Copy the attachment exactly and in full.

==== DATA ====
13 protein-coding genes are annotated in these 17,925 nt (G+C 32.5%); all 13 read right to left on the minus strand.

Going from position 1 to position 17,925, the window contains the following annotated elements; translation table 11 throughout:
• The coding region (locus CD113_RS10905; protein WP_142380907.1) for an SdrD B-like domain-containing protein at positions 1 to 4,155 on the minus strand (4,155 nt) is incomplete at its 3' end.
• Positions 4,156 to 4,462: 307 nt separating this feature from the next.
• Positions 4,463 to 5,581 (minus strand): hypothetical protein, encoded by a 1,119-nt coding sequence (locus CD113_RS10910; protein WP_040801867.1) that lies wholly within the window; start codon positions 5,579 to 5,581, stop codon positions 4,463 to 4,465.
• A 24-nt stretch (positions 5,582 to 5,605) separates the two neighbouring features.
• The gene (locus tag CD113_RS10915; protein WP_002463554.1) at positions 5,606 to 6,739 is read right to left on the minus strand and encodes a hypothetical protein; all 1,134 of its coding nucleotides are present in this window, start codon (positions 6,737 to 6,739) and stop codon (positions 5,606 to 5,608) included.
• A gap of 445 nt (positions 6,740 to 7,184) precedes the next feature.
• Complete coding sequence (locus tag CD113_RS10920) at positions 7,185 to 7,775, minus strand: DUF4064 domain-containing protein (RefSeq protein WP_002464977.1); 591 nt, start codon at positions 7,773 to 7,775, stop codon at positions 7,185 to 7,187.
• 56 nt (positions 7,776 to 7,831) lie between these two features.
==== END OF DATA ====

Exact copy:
13 protein-coding genes are annotated in these 17,925 nt (G+C 32.5%); all 13 read right to left on the minus strand.

Going from position 1 to position 17,925, the window contains the following annotated elements; translation table 11 throughout:
• The coding region (locus CD113_RS10905; protein WP_142380907.1) for an SdrD B-like domain-containing protein at positions 1 to 4,155 on the minus strand (4,155 nt) is incomplete at its 3' end.
• Positions 4,156 to 4,462: 307 nt separating this feature from the next.
• Positions 4,463 to 5,581 (minus strand): hypothetical protein, encoded by a 1,119-nt coding sequence (locus CD113_RS10910; protein WP_040801867.1) that lies wholly within the window; start codon positions 5,579 to 5,581, stop codon positions 4,463 to 4,465.
• A 24-nt stretch (positions 5,582 to 5,605) separates the two neighbouring features.
• The gene (locus tag CD113_RS10915; protein WP_002463554.1) at positions 5,606 to 6,739 is read right to left on the minus strand and encodes a hypothetical protein; all 1,134 of its coding nucleotides are present in this window, start codon (positions 6,737 to 6,739) and stop codon (positions 5,606 to 5,608) included.
• A gap of 445 nt (positions 6,740 to 7,184) precedes the next feature.
• Complete coding sequence (locus tag CD113_RS10920) at positions 7,185 to 7,775, minus strand: DUF4064 domain-containing protein (RefSeq protein WP_002464977.1); 591 nt, start codon at positions 7,773 to 7,775, stop codon at positions 7,185 to 7,187.
• 56 nt (positions 7,776 to 7,831) lie between these two features.